BELFAST — Campers and hikers have long relied on civilian MREs, the military term for Meals Ready to Eat, those self-contained, individual field rations in lightweight packaging. But, as anyone who has ever ripped open a pouch of Chili Mac can attest, there’s the good, the bad and the unpalatable.
And then, there’s the superb.
The Maine Meal, based in Skowhegan, is a company producing all-natural, gourmet recipes made by chef Mark LaCasse. Sourcing from local farmers and fishermen, including from his fellow vendors at the Belfast Farmer’s Market, LaCasse’s boil-in-a-bag soups, pastas, stews and meals are all crafted in his commercial kitchen before he places them in BPA-free food grade bags and vacuum seals them before freezing them.
Mark grew up in Skowhegan, cooking with his grandmother, where he developed a love for the art of cooking. After graduating from the Culinary Institute of America in 2007, Mark and his wife, Kelly, also a local food advocate, moved to Nicaragua to run an eco-resort together.
“I ran the kitchen and Kelly ran the resort, but when we had a child, we knew it was time to move back to Maine,” said Mark.
With a young child, the LaCasses were not interested in working long hours at a restaurant at that point.
“You need to work nights, weekends, and holidays to run a successful restaurant, which we enjoyed when we were younger, but we wanted to spend more time with our family, so a friend suggested that I make prepared meals,” said Mark. “I looked into it and there wasn’t much going on in Maine in that area, so I decided to start The Maine Meal in 2012.”
Monday through Wednesday, Mark preps all of the meals in his commercial kitchen inside a building in Skowhegan that actually used to be his grandmother’s restaurant. Thursday through Saturday, he travels to a number of farmer’s markets all over Maine and sells his products directly to the consumer.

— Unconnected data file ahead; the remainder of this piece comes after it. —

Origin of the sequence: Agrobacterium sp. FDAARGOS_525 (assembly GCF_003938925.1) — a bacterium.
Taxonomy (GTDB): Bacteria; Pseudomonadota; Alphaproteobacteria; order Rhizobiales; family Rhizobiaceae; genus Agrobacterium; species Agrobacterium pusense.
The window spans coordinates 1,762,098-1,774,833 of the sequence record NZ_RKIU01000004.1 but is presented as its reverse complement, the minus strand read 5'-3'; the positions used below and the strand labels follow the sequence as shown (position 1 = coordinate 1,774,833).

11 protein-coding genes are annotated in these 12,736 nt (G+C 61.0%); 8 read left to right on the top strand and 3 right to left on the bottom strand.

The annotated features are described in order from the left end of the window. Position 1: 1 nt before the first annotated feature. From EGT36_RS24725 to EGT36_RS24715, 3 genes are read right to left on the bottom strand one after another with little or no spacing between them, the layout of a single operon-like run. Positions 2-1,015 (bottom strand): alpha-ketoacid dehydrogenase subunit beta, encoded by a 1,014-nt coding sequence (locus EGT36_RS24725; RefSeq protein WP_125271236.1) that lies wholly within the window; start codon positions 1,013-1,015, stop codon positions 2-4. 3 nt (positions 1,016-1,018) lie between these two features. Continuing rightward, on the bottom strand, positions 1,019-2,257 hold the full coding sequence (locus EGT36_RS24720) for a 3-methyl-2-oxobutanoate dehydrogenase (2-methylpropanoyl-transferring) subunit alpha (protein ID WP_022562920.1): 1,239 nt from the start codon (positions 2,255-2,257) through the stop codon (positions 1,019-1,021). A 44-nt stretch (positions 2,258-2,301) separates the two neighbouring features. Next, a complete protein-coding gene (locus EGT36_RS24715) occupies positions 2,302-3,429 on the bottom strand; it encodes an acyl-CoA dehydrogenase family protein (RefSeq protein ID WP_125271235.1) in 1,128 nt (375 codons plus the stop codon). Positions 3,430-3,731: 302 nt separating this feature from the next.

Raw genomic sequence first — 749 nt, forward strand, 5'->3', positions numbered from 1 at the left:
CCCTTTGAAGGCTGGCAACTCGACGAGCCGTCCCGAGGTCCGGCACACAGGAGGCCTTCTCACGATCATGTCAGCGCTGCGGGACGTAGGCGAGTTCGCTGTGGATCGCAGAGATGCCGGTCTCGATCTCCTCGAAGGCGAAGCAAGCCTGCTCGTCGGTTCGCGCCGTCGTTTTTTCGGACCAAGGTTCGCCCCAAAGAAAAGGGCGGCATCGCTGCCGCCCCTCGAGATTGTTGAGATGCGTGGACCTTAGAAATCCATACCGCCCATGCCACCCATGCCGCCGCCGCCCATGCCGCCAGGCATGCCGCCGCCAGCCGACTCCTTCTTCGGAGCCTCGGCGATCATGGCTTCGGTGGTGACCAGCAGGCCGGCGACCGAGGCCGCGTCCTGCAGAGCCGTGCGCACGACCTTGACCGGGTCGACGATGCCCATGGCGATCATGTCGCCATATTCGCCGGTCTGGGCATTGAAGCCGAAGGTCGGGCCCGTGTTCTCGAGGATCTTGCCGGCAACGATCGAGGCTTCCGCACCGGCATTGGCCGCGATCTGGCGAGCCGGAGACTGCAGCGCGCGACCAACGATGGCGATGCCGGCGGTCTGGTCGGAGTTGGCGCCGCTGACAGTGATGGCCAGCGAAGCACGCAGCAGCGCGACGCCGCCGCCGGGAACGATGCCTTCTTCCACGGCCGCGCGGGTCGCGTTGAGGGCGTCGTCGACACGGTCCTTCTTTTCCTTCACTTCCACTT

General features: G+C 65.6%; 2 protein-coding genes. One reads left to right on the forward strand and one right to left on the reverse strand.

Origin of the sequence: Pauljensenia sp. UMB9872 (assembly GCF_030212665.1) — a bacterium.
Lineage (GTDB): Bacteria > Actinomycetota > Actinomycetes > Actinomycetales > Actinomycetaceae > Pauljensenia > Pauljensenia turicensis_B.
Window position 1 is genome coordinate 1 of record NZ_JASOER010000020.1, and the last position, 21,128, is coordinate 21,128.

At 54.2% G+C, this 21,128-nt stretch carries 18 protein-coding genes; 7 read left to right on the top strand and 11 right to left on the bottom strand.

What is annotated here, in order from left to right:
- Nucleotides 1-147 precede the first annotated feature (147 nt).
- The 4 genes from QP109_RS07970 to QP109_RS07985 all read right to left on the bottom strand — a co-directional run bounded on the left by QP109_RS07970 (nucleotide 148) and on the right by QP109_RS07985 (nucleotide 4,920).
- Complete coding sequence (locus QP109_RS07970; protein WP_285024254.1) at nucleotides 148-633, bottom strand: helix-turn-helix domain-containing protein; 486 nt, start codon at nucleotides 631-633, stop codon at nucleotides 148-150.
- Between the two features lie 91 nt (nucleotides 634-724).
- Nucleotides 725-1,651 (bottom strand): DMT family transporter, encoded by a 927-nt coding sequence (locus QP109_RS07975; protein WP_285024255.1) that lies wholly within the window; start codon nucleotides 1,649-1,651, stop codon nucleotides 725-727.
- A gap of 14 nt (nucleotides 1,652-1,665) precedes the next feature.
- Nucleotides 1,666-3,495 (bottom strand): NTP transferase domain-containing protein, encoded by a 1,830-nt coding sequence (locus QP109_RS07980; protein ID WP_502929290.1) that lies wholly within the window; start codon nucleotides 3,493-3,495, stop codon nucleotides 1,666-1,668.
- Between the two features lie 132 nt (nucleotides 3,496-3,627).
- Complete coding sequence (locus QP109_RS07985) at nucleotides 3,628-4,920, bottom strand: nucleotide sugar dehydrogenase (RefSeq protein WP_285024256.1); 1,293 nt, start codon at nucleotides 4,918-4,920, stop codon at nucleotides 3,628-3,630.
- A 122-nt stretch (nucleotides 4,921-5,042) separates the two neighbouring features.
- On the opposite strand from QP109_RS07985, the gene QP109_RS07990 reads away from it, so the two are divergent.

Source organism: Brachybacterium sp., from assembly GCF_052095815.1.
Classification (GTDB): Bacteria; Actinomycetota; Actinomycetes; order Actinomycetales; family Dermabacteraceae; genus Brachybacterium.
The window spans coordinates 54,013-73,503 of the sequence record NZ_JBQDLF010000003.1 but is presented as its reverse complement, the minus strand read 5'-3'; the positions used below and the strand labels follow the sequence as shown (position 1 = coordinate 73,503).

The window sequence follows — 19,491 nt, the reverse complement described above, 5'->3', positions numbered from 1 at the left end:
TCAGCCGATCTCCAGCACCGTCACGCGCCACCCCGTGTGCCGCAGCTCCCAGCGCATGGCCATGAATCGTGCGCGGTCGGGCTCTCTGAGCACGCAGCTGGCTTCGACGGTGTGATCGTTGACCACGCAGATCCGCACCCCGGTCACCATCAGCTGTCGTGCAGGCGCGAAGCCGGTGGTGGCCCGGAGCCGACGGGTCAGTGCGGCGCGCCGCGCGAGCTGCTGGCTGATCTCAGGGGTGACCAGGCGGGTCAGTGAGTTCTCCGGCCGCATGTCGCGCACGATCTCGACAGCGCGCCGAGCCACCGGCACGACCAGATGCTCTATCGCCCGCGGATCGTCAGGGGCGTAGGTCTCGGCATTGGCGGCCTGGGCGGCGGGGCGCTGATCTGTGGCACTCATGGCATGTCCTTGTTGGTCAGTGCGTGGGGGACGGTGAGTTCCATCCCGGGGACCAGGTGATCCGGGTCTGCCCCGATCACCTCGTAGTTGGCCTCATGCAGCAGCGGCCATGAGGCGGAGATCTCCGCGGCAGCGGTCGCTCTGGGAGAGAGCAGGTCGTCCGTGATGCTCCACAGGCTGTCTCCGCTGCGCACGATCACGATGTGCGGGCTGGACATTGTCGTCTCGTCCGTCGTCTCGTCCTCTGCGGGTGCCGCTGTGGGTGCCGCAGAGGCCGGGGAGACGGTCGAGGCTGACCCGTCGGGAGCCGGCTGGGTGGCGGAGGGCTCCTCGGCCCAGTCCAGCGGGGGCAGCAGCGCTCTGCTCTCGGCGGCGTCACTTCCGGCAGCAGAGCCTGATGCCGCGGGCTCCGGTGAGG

The Maine Meal’s haddock chowder and squash apple bisque are two of his biggest sellers.
“I use high quality ingredients that we source from a number of Maine farmers and fishermen, and these are all my original recipes I’ve worked on for years,” he said.
Take the braised beef chuck: Locally raised beef is slow cooked for six hours and served in a cabernet sauvignon demi glace, topped with caramelized local onions and sauteed wild mushrooms. It’s a gourmet meal in a bag. Several recipes are also vegetarian, vegan and gluten free, such as such as a Cilantro Bean soup or a Garden Vegetable chili.
For one person, the portion size is hearty and costs $11 a meal. This is not only great for individual hikers, campers and boaters, but it is also an excellent option for homebound seniors, who only need to pop a bag in boiling water for 15 minutes and it’s ready.
LaCasse is also offering a Gourmet Meals CSA-membership in Maine that delivers a certain amount of product directly to the consumer’s home. For example, with a $50-$200 membership, (which can be monthly, every three months or six months) all one has to do is choose the products on the website, and they will be shipped in a reusable cooler to the recipient’s door.
The LaCasses’ entrepreneurial effort not only helps to support and sustains Maine’s food economy, but they are also are working on scaling up and offering collaborative workforce development opportunities in their community.
“Like many people in rural towns in Maine, we have been through a lot and this area is working hard to make sure all members of our community have the opportunity to thrive,” he said. “If we can be a small part of that — mission accomplished.”
Check out their website to see where you can pick up The Maine Meal locally.
Kay Stephens can be reached at firstname.lastname@example.org